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From: Terje Slettebø (tslettebo_at_[hidden])
Date: 2002-10-15 00:00:30

>From: "Pavel Vozenilek" <pavel_vozenilek_at_[hidden]>

> "Terje Slettebø" <tslettebo_at_[hidden]> wrote in message
> news:03b201c2722f$339fb850$60fb5dd5_at_pc...
> > Sorry, this should be:
> > inline Test operator+(const Test &t1,const Test &t2)
> > {
> > return Test(t1)+=t2;
> > }
> > The result is the same, though, as it inlines it, anyway.
> >
> operator+() can be implemented like described in
> (Stewe Dewhurst Gotcha#36).
> Modified test code is bellow: it uses private constructor and avoids any
> copying in your case. The constructor can be tuned for this specific
> operation.
> (I tried your example on Intel C++ 7.0beta and result is code without any
> rep movsb at all.)

Yeah, but that would be cheating. :) In this case, only the "num" member of
Test is assigned to or copied, not "array", which makes it an incomplete
operator+(), and operator+=(). In real code, it would likely need to assign
to both members, in operator+=(), which could be called from operator+().

In other words, getting the wrong result fast is never a bargain. :)

The Test class was only meant as an example, and the operator+=() is
incomplete. I didn't do anything with "array" there, to not make the code
longer. "array" is just copied implicitely to the target object. In a real
operator+=(), you might have code which added the source and target arrays,
and then your "optimisation" couldn't be used.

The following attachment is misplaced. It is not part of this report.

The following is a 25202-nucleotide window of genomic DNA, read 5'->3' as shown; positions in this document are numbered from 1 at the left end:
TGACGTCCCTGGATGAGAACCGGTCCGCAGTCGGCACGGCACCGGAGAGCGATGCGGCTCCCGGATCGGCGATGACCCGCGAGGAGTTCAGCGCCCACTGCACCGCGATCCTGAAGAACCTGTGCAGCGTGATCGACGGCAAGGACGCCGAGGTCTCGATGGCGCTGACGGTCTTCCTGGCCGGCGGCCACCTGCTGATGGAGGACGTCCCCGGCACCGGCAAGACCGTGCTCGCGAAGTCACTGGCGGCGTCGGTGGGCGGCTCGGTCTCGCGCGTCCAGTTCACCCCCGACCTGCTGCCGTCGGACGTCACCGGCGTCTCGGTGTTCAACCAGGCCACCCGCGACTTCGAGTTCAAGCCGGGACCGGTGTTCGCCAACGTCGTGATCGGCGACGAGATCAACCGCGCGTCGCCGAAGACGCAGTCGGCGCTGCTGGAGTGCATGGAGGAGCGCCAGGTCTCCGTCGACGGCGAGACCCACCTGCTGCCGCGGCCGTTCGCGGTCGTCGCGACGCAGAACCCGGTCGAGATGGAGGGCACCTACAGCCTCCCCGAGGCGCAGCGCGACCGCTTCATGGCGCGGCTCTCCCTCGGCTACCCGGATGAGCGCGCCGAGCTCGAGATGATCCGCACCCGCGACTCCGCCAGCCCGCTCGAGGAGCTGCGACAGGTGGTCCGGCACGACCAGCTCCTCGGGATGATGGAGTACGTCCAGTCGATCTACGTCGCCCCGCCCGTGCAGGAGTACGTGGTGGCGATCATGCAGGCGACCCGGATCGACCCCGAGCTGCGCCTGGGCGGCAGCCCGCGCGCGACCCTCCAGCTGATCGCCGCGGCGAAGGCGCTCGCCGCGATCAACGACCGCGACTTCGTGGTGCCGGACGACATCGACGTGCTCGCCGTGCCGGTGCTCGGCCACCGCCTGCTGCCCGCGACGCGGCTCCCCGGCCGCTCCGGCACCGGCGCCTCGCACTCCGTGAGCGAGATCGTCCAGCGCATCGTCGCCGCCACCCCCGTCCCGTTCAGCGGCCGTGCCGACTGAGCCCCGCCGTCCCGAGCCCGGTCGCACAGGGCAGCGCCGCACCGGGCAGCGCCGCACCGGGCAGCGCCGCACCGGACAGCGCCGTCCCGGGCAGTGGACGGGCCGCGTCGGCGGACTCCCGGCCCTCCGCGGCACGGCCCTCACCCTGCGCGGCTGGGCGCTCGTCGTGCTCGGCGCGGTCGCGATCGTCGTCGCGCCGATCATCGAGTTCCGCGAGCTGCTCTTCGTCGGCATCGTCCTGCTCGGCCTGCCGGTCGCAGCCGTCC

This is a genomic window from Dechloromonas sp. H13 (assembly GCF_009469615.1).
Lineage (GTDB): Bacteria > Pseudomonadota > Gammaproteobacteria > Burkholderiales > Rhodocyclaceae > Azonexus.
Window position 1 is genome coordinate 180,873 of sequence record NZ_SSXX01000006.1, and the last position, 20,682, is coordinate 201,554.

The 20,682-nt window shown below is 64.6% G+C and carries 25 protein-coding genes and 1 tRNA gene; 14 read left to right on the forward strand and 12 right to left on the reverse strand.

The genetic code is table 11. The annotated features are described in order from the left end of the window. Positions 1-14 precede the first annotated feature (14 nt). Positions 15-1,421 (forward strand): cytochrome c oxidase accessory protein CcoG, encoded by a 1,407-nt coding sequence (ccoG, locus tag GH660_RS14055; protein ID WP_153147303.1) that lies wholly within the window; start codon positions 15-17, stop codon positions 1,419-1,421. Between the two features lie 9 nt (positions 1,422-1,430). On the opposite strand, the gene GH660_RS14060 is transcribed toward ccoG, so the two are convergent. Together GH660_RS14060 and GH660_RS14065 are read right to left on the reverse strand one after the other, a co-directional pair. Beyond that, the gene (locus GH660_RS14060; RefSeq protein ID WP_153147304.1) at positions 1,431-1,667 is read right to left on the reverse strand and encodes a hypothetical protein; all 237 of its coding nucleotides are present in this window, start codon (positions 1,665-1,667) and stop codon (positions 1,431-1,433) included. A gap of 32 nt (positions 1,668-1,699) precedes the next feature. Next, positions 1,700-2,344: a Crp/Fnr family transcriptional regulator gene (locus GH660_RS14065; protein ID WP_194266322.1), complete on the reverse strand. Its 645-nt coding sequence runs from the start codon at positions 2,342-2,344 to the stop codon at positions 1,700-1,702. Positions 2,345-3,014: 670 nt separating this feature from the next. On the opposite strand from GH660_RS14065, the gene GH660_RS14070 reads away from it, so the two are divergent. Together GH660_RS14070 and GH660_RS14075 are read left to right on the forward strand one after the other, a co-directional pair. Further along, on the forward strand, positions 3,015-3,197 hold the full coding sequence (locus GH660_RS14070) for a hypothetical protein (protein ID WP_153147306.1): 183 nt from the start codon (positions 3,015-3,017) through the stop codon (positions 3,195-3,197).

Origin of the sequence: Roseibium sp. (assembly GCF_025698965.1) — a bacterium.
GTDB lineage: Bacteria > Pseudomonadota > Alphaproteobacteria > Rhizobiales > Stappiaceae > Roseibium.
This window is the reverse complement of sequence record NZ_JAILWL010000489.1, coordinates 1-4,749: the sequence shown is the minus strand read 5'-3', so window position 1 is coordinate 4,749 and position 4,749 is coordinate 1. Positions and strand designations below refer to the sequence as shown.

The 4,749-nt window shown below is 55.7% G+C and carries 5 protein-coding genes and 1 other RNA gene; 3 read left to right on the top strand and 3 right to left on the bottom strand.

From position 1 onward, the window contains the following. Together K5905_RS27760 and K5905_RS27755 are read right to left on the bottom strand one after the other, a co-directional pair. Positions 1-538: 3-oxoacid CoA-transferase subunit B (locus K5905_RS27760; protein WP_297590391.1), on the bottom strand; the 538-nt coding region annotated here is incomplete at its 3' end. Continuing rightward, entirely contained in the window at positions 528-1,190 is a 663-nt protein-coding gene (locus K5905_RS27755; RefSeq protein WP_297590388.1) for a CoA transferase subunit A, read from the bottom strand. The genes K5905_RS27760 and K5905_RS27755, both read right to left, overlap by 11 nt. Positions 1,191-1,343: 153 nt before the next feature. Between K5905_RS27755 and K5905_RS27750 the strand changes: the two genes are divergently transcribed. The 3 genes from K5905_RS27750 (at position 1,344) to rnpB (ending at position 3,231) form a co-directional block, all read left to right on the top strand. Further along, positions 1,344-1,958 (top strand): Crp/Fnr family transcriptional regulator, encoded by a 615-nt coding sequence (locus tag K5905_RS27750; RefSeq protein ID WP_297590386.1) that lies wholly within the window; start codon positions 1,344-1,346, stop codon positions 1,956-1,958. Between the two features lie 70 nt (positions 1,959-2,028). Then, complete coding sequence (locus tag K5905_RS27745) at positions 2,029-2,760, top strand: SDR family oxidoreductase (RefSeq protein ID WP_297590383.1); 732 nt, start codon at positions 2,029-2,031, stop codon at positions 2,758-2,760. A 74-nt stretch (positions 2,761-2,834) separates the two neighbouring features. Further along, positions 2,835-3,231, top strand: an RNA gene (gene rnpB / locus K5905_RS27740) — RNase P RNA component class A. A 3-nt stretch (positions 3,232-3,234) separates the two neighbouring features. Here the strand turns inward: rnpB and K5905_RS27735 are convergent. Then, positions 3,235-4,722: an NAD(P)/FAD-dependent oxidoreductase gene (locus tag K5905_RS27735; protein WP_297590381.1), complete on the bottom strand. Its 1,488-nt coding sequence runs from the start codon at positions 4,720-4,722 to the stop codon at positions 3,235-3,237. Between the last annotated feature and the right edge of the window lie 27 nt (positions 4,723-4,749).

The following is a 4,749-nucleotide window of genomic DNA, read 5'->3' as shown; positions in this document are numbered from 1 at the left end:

In order to do the right thing, the "computational constructor" you used
would need to do a complete addition (or if just copy is chosen for this

Test(const Test& lhs, const Test& rhs) : num(lhs.num + rhs.num)

And then we're back to having a copy in the code, after all.

I agree with you that your solution is more efficient for the given example,
but that's just because the example was not meant to be a realistic one, as
it didn't access "array" in the operator+=(), which meant you could omit the
copying of it. However, as mentioned, that's unlikely in real code.

The use of such "computational constructors" is a good point, however. Where
possible, it can enable optimisation using RVO, if NRVO isn't available. So
that is definitely a valid point.

> operator+=() cannot be optiomized this way and should be used for testing.
> -------------------------------------------------------------
> class Test
> {
> private:
> // special private constructor to support operator+()
> friend Test operator+(const Test& lhs, const Test& rhs)
> Test(const Test& lhs, const Test& rhs) : num(lhs.num + rhs.num) {}
> public:
> Test(int n) : num(n) {}
> Test &operator+=(const Test &other)
> {
> num+=other.num;
> return *this;
> }
> int num;
> int array[1024]; // Just so that copying shows up
> };
> Test operator+(const Test& lhs, const Test& rhs)
> {
> return Test(lhs, rhs); // here's the trick
> }



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